Conservation News


Wildlife and our last remaining wild places are being destroyed because of human action or inaction and because of our own short –term greed.

Peter Fearnhead, CEO, African Parks Network, South Africa


 RSS Feed

Category: Creating & preserving wildlife habitat

  1. Canada invests £8.5 million to save land for wildlife conservation in the Rocky Mountains

    Posted on

    Canada is investing C$14.7 million – that’s the equivalent of about £8.5 million – to put aside 7,900 hectares for wildlife conservation in the Rocky Mountains.

    They are beautiful – I visited there far too long ago – and I’m delighted to hear of this move.

    The funding will expand a tract of land in the south-east of British Columbia.   The initiative will help protect about 40 species.  Grizzly bears, wolverines, peregrine falcons and mountain caribou will benefit.

    British Columbia and the Canadian Rockies Travel Guide from Lonely Planet
    rom Lonely Planet Publications

    The investment comes from federal and provincial governments.  It will add 14% more land to the existing Darkwoods Conservation Area, which has valleys, mountains and lakes and which connects to an existing network of wildlife management areas and parkland.

    The investment means that both wildlife and plant life will have improved protection in an area which lies within the world’s only inland temperate rainforest.

    Find out more about why the Darkwoods Conservation Area matters



  2. Palau - islands making a difference

    Posted on

    What’s special about Palau?

    It’s an island situated in the western part of the Pacific ocean and it consists of one large volcanic island and several smaller coral reef associated islands.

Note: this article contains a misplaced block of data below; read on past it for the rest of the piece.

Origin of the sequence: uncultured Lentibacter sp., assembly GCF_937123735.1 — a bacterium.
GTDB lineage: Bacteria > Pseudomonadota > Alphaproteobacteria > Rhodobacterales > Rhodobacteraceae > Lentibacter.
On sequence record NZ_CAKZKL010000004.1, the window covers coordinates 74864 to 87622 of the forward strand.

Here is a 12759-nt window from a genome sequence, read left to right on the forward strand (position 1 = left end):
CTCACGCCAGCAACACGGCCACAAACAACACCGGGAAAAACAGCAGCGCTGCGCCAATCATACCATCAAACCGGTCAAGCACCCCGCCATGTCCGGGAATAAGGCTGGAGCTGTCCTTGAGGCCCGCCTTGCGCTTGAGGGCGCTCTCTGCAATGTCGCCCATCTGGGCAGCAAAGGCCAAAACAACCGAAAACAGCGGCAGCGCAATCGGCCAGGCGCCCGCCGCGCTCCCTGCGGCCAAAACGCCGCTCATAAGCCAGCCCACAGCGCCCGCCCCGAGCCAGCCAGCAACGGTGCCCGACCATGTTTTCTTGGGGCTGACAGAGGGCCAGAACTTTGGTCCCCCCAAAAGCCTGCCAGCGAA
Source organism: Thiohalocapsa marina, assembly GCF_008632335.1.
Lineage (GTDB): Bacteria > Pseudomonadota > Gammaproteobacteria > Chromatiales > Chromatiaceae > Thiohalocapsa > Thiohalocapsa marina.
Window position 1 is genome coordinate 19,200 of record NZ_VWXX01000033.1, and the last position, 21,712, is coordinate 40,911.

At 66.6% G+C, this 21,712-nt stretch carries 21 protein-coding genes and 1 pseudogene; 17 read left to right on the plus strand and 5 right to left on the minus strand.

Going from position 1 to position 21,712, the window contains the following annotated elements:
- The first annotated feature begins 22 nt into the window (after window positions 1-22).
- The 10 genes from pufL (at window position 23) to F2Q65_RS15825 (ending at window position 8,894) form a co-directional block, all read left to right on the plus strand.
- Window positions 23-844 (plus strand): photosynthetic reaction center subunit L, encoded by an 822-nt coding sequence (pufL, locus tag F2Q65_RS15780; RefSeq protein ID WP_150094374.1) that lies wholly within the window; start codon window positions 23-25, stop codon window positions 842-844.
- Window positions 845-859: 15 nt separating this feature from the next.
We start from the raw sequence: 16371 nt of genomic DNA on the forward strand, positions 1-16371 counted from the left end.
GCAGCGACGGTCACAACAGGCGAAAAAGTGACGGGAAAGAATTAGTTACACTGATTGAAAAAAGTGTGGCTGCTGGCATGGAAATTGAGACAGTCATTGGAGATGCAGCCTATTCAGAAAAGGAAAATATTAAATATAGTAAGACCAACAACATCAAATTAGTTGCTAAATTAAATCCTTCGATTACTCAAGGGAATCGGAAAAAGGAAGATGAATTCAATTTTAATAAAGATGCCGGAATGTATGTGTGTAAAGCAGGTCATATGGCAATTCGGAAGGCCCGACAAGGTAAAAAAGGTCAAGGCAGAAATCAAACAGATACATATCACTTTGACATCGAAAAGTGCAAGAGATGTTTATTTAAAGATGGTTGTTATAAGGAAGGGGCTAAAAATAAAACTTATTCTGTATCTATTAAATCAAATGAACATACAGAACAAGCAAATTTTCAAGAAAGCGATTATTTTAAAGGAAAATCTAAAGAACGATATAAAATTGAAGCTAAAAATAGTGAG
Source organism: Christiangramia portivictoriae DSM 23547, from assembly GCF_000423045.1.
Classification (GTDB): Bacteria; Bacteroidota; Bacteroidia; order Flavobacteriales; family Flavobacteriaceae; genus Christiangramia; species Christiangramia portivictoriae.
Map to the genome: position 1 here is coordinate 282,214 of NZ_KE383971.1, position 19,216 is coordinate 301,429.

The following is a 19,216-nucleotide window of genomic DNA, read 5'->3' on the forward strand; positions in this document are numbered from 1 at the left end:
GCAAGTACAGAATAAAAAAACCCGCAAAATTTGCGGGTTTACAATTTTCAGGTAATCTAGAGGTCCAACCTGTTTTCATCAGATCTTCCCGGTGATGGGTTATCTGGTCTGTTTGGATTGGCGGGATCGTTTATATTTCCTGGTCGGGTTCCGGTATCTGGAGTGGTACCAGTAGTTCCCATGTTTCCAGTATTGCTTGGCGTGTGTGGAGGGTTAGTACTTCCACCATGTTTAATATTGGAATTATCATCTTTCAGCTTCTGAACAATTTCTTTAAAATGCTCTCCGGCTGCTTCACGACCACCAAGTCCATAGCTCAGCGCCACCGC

It’s small.  But it takes action.

    Palau is imposing a widespread ban on sunscreen in order to protect its coral reefs.  This ban will come into effect in 2020.

    The sale and use of sunscreen and skincare products which have a list of 10 different chemicals will be restricted.  Researchers believe that these ingredients are highly toxic to marine life.  They can also make coral more susceptible to bleaching.  The ingredients oxybenzone and octinoxate are particularly believed to make coral more susceptible. 

    Palau has taken the lead in protecting marine life before.

    Back in 2015 it designated almost its entire ocean territory as a marine protected zone.

    It was the second nation to ratify the 2016 Paris climate agreement.

    Thousands of visitors go to Palau every year – and the islands are determined to protect their coral reefs.

    As well as sunscreen, reefs are also threatened by sea water warming, over fishing, nutrient enrichment and pollution. These all need to be stopped to halt the continuing degradation of reef ecosystems.

    But that said, there is always more that can be done, we have to start somewhere, so thank you Palau for leading the way and showing that action can be taken.